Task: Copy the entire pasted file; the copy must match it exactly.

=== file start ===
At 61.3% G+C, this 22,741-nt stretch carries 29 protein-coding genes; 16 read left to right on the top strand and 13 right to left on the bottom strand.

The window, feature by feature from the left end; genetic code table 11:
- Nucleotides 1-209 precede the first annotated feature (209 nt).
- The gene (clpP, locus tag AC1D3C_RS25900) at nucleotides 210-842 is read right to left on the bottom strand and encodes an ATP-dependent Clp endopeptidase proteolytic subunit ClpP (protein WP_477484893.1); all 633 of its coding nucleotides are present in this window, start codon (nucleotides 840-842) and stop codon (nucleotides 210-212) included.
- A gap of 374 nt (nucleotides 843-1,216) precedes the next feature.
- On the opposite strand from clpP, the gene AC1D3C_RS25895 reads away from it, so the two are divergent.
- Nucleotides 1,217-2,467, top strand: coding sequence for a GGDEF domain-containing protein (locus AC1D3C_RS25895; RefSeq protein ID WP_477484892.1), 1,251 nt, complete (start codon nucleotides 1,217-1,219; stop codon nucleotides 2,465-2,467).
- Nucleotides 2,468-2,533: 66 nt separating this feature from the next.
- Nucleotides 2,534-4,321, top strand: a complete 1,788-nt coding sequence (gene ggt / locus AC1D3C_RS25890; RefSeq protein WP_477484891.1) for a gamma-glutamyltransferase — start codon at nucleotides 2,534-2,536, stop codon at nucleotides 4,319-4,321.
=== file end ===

At 61.3% G+C, this 22,741-nt stretch carries 29 protein-coding genes; 16 read left to right on the top strand and 13 right to left on the bottom strand.

The window, feature by feature from the left end; genetic code table 11:
- Nucleotides 1-209 precede the first annotated feature (209 nt).
- The gene (clpP, locus tag AC1D3C_RS25900) at nucleotides 210-842 is read right to left on the bottom strand and encodes an ATP-dependent Clp endopeptidase proteolytic subunit ClpP (protein WP_477484893.1); all 633 of its coding nucleotides are present in this window, start codon (nucleotides 840-842) and stop codon (nucleotides 210-212) included.
- A gap of 374 nt (nucleotides 843-1,216) precedes the next feature.
- On the opposite strand from clpP, the gene AC1D3C_RS25895 reads away from it, so the two are divergent.
- Nucleotides 1,217-2,467, top strand: coding sequence for a GGDEF domain-containing protein (locus AC1D3C_RS25895; RefSeq protein ID WP_477484892.1), 1,251 nt, complete (start codon nucleotides 1,217-1,219; stop codon nucleotides 2,465-2,467).
- Nucleotides 2,468-2,533: 66 nt separating this feature from the next.
- Nucleotides 2,534-4,321, top strand: a complete 1,788-nt coding sequence (gene ggt / locus AC1D3C_RS25890; RefSeq protein WP_477484891.1) for a gamma-glutamyltransferase — start codon at nucleotides 2,534-2,536, stop codon at nucleotides 4,319-4,321.